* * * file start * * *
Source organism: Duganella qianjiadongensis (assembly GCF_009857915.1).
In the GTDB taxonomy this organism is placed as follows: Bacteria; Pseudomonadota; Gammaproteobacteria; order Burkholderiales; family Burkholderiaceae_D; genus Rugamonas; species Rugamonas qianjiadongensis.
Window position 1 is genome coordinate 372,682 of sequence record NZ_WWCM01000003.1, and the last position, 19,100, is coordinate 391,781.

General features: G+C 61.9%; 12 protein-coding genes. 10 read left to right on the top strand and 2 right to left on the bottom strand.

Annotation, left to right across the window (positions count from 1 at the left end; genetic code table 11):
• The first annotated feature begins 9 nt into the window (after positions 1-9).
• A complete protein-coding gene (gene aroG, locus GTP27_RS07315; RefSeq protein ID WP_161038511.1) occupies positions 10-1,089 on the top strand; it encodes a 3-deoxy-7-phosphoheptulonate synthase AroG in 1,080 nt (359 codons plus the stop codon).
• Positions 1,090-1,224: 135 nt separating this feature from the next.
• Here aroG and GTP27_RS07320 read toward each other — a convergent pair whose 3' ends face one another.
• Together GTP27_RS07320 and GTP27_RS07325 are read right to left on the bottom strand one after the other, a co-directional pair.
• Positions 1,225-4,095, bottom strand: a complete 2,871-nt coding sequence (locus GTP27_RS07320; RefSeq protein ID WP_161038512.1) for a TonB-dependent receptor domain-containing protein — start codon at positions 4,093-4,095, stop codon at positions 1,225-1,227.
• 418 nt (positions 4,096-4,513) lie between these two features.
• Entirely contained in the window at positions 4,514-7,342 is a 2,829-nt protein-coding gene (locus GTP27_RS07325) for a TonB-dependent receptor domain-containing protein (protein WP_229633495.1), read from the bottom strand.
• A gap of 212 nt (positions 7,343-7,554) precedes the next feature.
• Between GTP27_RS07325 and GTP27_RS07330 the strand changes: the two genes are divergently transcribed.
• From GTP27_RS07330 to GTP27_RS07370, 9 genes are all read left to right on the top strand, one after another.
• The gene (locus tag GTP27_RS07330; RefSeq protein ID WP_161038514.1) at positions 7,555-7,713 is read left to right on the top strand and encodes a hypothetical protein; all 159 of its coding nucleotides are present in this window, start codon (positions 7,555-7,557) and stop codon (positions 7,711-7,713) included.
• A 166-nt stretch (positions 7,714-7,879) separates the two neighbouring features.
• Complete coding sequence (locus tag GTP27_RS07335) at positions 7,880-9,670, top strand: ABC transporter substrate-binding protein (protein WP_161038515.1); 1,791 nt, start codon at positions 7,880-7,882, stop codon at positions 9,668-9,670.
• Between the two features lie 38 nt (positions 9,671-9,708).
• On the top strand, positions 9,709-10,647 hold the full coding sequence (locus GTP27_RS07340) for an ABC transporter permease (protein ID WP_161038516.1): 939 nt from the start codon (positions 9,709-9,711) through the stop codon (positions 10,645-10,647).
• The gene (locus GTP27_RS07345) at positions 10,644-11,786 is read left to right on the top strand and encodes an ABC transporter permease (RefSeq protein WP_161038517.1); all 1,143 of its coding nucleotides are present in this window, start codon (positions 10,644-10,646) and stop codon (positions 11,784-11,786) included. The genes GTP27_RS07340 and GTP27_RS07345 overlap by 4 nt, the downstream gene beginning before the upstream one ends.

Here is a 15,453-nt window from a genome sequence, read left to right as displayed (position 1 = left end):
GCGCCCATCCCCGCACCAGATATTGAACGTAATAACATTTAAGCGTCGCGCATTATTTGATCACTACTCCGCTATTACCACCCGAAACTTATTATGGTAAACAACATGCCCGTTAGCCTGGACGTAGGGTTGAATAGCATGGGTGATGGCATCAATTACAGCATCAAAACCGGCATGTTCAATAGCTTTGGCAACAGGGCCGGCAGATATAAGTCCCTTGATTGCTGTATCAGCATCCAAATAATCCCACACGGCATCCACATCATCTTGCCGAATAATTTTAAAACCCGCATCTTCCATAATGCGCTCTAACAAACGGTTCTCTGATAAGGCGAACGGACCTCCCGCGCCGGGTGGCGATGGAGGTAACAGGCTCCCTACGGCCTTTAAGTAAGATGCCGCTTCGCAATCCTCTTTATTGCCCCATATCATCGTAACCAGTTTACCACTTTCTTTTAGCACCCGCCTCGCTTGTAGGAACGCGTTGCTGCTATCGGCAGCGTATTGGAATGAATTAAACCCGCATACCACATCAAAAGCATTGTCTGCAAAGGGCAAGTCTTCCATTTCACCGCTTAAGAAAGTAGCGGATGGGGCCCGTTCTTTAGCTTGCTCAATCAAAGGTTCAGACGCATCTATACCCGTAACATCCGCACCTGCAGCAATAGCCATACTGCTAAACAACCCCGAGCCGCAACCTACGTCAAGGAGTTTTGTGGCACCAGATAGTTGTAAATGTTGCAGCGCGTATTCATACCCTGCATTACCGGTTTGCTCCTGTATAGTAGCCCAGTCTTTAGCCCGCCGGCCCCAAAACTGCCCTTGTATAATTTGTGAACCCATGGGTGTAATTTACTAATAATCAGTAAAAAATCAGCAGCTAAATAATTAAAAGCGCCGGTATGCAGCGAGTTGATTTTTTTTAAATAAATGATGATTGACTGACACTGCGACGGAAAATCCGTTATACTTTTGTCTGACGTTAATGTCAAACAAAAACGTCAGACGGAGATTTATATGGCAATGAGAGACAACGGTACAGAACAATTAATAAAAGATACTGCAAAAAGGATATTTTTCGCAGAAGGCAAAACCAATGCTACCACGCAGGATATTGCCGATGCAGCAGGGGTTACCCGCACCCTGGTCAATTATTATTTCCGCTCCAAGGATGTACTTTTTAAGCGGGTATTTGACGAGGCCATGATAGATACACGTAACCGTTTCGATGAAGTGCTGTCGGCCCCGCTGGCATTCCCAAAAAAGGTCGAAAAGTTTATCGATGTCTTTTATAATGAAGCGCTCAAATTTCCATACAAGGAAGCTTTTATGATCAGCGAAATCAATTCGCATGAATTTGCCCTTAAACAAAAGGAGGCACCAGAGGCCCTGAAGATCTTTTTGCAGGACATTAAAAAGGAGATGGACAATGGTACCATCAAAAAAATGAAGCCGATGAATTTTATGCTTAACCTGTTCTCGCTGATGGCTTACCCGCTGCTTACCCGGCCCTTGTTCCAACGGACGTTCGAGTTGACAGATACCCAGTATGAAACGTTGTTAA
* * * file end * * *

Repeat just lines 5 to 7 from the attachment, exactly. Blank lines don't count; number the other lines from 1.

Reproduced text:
Annotation, left to right across the window (positions count from 1 at the left end; genetic code table 11):
• The first annotated feature begins 9 nt into the window (after positions 1-9).
• A complete protein-coding gene (gene aroG, locus GTP27_RS07315; RefSeq protein ID WP_161038511.1) occupies positions 10-1,089 on the top strand; it encodes a 3-deoxy-7-phosphoheptulonate synthase AroG in 1,080 nt (359 codons plus the stop codon).